This ‘Project’ (Confessions of A Supernova) is very much about embracing a purpose greater than our individual identity. Do you feel that your ‘purpose’ in life was something you were born with, or is purpose created by life experience alone?

To be honest, I have no idea but I’m not sure that it really matters. I believe we all have a purpose, and that if we follow what is in our hearts that purpose will reveal itself as you move along the journey. I have thought about it like a labyrinth, where you can move freely around the outside as much as you like, because that is what is familiar, but it takes guts to leave the known world behind and open a door into the labyrinth. Once you go in, you can again walk around on the level you find yourself until you are willing to open the next door. And so on, until you begin to have less fear about what might lie behind the following doors. When you reach the centre, you probably are already living your purpose – however that looks for you. You just have to open the doors, walk through, and then keep walking.

It is the sharing of stories that creates change in the world. What moment in your life, made you passionate about acting as an ambassador for Africa’s wildlife? 

I was badly mauled by a lion in 1999 whilst guiding a safari. It was quite a profound and frightening experience which I was very fortunate to survive. It also made for a great story, but it was a story that I was very reluctant to tell, because it had been an ordeal for me, my wife and family as well as those who were involved in saving my life and I didn’t want something so personal to just become a story. So I tried to create a life where I never had to tell that story. When on safari, I never told my guests the story and when I began organising trips back to Africa I wanted people to do so based on my knowledge and understanding of safari rather than the big story. I began doing some speaking in 2007, but rather than use the lion story, I co-created a keynote based around wildlife behaviour.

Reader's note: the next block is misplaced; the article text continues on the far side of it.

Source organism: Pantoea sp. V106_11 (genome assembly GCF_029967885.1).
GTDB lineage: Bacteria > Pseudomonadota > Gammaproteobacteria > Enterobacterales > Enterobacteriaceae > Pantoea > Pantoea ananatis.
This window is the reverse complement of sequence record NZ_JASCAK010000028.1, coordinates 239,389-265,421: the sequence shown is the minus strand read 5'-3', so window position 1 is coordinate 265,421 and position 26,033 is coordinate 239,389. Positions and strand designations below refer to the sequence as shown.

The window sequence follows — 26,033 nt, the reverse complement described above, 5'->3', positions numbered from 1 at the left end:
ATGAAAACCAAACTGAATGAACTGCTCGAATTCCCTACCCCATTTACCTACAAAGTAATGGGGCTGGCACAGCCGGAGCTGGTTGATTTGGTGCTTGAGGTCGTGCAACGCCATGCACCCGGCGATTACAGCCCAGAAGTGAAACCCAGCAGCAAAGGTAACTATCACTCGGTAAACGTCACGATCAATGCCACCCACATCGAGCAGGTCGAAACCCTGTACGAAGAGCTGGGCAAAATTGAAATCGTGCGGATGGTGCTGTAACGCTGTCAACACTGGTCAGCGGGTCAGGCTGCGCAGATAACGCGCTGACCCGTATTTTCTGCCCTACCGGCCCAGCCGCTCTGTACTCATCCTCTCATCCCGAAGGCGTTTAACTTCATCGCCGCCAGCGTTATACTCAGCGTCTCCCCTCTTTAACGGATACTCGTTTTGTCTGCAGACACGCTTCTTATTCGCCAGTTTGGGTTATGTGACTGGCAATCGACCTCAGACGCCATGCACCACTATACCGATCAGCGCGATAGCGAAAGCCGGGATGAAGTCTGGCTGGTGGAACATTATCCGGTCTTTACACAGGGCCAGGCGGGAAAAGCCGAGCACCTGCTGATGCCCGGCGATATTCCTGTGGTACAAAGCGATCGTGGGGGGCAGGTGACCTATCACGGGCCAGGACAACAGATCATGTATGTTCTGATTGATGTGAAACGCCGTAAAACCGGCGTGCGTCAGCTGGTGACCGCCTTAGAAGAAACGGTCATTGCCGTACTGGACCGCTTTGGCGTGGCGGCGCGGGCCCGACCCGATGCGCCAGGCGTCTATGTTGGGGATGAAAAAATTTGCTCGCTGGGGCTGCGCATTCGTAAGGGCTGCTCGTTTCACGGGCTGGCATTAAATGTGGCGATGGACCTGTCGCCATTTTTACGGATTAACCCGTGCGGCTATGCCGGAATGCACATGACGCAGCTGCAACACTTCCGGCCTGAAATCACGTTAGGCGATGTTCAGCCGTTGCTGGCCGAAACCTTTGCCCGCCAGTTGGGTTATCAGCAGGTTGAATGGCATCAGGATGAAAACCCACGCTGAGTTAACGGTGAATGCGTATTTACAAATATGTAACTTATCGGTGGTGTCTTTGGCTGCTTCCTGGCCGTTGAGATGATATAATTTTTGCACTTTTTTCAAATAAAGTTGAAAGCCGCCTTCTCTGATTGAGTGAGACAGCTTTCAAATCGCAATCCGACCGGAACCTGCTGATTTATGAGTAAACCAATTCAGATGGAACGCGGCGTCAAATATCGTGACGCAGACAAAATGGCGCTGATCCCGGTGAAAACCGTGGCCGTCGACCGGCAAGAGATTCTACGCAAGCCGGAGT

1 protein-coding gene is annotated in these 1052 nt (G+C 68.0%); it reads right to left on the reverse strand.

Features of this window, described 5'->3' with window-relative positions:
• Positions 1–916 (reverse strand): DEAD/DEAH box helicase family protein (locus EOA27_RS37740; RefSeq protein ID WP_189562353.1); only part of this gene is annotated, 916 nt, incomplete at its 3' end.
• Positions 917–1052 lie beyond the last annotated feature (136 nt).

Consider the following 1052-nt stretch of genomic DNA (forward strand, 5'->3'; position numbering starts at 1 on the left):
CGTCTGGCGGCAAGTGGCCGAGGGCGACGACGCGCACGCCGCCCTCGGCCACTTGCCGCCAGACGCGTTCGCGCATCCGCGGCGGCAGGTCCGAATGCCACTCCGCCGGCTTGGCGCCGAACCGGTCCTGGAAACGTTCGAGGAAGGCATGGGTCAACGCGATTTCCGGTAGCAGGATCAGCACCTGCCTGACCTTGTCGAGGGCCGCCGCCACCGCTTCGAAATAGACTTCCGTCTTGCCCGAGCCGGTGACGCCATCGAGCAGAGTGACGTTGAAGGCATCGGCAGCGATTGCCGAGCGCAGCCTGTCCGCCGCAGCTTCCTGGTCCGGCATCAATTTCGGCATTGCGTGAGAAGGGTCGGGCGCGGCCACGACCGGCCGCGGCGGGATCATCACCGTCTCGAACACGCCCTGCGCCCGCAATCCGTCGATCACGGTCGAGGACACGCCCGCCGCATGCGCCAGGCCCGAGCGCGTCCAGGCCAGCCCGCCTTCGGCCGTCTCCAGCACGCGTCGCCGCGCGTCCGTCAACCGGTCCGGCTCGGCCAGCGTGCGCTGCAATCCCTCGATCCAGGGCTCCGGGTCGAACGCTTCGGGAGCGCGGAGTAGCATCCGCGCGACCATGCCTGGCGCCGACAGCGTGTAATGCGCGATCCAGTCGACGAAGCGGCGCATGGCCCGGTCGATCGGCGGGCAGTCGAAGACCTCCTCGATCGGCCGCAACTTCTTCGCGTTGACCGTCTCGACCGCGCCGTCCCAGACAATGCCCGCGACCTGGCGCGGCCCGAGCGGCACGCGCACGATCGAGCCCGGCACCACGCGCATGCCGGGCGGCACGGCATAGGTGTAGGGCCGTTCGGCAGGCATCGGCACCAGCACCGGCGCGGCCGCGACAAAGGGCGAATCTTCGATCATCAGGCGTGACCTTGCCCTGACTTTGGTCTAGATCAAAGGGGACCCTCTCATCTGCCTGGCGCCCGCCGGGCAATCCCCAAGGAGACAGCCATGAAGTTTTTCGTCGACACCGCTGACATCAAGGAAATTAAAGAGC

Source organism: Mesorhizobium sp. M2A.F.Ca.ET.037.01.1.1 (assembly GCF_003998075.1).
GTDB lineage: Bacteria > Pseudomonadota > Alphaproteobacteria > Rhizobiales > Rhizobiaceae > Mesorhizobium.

Last year I left my paid job, with the intention of beginning my own safari company. At the same time I decided to began contemplating the lion incident. I realised that I had been running away from it, but it had never really left me, and life had always been a bit of a struggle. Maybe I needed to embrace it? So I began writing about the incident and soon for the first time felt like I wanted to tell the story, because in writing about it I had discovered things about the experience which might be of help to others. One of the big lessons I learnt was about personal responsibility, and how taking responsibility for the lion attack, rather than blaming the lion had allowed me to return to being a safari guide. All I had to do was change my own behaviour rather than the lions. With this in mind, I began to think about lion conservation. What could I do to help these incredible animals that are dramatically losing ground on the African continent. So I decided that if I was going to do the talk that the talk in some way needed to help lions. It has expanded to include rhino’s, elephants and a children’s charity in the townships around Johannesburg.


You can make one wish upon a STAR to enable world change. What is your wish, and why?

My wish is that we can conserve and protect the world’s existing wilderness areas for generations to come. Wild places are intrinsically good for our souls – we need places where we are no longer in total control, and it is vital for our own good that we get to see and experiences wild animals in places other than a zoo. These wild places, animals and the peoples of the land have the power to humble us ‘civilised’ western folk. Nature isn’t there to be dominated, it is there to teach us – and we have so much more to learn then can never be taught on a computer.

Ever increasing populations, and the mighty dollar will of course be continually placing these wilderness areas under continual threat until we begin to recognise how vital they are for our well being – even if we never set foot in them. Imagine if you knew that you would never be able to set foot in a place that is truly wild? Our souls would wither away and die.

We all have someone in our life that has ignited a spark in the soul. Who is that person in your life, and what was the one thing that person told you, or you heard them say that changed your life?

I think it is hard for anyone to do anything positive if they don’t feel positive about themselves. Growing up I never felt that I fitted in, or that I was worth very much as a person. That changed when I met my now wife Beck. We met on a student exchange to the US. I was a frightfully shy 18 year old who struggled to talk to girls, and she was by far the most open, honest and friendly person I had ever met. There were no agenda’s and I could actually talk to her. We became firm friends, and while I can’t remember anything specific that she said, the fact that she cared about me gave me a feeling that I was actually a half decent person. When you know that someone believes in you as a person it is easier for you want to live up to that belief. She is still my greatest inspiration and also keeps me on the straight and narrow.

Check out the following video to learn more about Leadership Lessons for a Lion!